We assume that foreign players who come to the United States must be shocked and awed by our resources, our big houses, our conspicuous consumption. But they’re often just as bizarre, as fully foreign to them as their hometowns might immediately feel to us.

In his book Breakaway: From Behind the Iron Curtain to the NHL — The Untold Story of Hockey’s Great Escapes, Tal Pinchevsky tells the often harrowing stories of players, from the Stastny brothers to Alexander Mogilny, who risked their livelihoods and lives to flee (often while pursued by KGB agents) at the height of the Cold War to North America and the NHL. One of them, Czechoslovakian David Volek, defected to the New York Islanders with his soon-to-be wife, Alice, but the pair had some adjustments to make. Pinchevsky writes that the first time Alice “walked into a grocery store, she saw the sprawling aisles of food and walked out, assuming she needed a government permit to shop there.” One day, while she tried spending time alone in the big, empty home, “she accidentally set off the burglar alarm and was unable to communicate with the police who arrived shortly thereafter.”

I can sympathize. The corollary to the piece of life wisdom that everyone should have to work at a restaurant at some point is that everyone should also know firsthand the indignity of receiving pitying looks while trying to get a meal at McDonald’s. You wait in the not-quite-a-line, and when it’s your turn you ask, “English?” and a few sets of eyes settle sideways on you. You’re given a giant laminated picture-rich menu that looks like it was developed for cognitive studies on children or dolphins. You look back up to order just as a lovely woman in a stunning fur swing coat slips in front of you at the counter. You’re probably about the same age, but she looks at you with gentle condescension, as if you’re a 6-year-old rubbing your eyes while protesting that you don’t need a nap.

Russia

You can’t be pointing to a picture menu like an illiterate savage in front of this woman! You can’t. You retreat to a table. It’s your second day here, and you’ve got three more days after that, and you know you shouldn’t be in Mickey D’s to begin with — you should have gone to that café inside that yurt that you patronized yesterday — so you need to at least be a good citizen of the world and push yourself to order in Russian. You locate the sandwich you want on your My First Menu and tap the letters into the app you downloaded that pronounces words for you in a speed you control. It’s not called “Overenunciating Middle School Language Teacher,” but it should be. A country song twangs from the ceiling, in English. Moms come bustling in from the cold with their children, who are all roly-poly in fur hoods and snowsuits. You put on your headphones. The geographically neutral woman’s voice sounds out the unknown Cyrillic letters.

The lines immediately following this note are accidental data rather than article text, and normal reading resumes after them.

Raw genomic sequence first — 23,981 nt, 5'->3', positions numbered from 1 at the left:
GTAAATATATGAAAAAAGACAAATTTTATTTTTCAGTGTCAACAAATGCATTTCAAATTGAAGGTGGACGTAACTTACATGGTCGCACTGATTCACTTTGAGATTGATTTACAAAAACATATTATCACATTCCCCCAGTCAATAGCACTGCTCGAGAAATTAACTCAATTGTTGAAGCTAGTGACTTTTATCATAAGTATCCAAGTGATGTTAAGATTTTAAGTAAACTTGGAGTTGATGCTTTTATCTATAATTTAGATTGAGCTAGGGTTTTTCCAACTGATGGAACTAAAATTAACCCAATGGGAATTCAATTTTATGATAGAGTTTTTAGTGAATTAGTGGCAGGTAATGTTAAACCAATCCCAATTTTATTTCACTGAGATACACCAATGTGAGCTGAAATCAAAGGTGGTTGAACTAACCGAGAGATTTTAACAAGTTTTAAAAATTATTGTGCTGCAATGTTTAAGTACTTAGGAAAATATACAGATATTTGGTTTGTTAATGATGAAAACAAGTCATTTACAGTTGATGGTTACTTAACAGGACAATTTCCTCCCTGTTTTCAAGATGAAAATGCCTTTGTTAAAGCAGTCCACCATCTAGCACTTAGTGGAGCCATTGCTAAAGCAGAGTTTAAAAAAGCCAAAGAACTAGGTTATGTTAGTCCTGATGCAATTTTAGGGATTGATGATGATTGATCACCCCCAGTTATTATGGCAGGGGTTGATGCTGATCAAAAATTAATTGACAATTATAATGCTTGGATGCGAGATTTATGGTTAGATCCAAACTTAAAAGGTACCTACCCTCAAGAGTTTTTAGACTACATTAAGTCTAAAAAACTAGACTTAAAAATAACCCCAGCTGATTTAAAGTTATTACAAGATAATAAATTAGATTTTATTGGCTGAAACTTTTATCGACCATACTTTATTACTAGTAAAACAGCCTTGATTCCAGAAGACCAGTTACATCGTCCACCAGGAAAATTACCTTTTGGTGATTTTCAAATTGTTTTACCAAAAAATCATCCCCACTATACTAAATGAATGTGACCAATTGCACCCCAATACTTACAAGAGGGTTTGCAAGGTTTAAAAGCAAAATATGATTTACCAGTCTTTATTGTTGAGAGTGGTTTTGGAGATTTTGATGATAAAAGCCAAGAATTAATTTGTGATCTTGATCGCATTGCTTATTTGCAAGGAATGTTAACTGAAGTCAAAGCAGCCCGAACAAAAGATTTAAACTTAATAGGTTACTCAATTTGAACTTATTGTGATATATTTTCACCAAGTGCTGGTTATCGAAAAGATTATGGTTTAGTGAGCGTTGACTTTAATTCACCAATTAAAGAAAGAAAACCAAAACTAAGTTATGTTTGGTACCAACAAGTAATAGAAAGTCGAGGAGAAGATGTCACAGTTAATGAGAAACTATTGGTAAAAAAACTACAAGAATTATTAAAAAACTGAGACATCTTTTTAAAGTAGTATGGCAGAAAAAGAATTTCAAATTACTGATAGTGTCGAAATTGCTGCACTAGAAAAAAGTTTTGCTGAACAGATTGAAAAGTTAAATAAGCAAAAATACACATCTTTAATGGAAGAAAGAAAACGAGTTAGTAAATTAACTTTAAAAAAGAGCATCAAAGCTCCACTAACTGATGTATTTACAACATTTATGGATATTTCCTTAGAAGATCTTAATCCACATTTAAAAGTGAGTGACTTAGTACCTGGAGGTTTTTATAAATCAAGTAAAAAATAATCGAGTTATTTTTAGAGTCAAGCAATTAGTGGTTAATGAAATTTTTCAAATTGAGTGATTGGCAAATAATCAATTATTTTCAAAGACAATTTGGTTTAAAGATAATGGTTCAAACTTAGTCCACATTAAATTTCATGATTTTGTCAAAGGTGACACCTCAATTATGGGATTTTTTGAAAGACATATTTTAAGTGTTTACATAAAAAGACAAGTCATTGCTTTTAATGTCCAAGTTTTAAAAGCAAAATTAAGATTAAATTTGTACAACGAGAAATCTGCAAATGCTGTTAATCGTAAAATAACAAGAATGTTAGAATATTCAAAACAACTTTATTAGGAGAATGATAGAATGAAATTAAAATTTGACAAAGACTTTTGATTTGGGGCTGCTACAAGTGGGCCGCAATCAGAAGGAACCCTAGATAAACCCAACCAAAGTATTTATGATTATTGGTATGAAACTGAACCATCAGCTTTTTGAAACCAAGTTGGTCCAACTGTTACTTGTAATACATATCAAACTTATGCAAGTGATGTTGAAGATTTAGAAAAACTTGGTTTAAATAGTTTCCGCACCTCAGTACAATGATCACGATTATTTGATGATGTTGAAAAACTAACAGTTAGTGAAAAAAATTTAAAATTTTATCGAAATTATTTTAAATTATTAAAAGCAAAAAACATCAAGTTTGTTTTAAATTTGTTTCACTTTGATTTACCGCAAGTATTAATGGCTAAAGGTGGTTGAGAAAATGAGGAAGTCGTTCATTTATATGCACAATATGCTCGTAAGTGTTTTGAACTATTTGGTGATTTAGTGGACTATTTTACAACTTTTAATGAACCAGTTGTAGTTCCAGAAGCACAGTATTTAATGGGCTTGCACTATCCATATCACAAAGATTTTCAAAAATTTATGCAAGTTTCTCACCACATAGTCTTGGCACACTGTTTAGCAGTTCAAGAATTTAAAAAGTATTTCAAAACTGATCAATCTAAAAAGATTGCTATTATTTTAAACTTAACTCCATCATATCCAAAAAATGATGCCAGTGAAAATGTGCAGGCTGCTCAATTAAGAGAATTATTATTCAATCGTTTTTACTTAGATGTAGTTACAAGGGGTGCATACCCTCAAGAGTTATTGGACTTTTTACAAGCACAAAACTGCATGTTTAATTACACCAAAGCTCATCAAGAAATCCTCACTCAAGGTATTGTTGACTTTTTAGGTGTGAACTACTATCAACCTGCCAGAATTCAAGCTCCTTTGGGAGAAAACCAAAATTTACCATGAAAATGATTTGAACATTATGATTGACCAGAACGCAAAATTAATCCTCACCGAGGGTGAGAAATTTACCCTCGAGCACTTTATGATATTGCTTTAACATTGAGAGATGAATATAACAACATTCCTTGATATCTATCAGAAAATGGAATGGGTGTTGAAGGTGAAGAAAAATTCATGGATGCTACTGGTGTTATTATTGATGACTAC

“McChicken.”

In the time between my takeoff from Ufa and arrival back home, the happy news about the return of the NHL season began to be met with some less-than-celebratory reactions out of Eastern Europe. First the New York Islanders’ Lubomir Visnovsky released a thanks-but-no-thanks statement explaining that he would be remaining with his KHL team, Slovan Bratislava, in his native Slovakia. “I am thankful for the Isles for being so good to me,” he wrote. “My decision not to play in the NHL is due to family and personal reasons.”

This came as a surprise to the league, which has a formal if uneasy agreement with the KHL to mutually honor contracts. The Russian league had agreed that upon the NHL lockout’s end, all active NHL players would return to North America, but was now looking for technicalities.

Of course, Visnovsky has a proud history of trying to evade capture on Long Island. But then there’s the New Jersey Devils’ Ilya Kovalchuk, a bona fide NHL star fresh off an appearance in the Stanley Cup finals and two years into a 15-year, $100 million contract that cost the Devils even more than that. On Tuesday, it began to emerge that Kovalchuk, one of the Devils’ alternate captains last season, was playing what sounded like a “just five more minutes” card. “Not in a hurry to get to America,” he told the Russian press, as reported by Sport-Express correspondent Slava Malamud. “Time will tell. Nothing is out of the question.”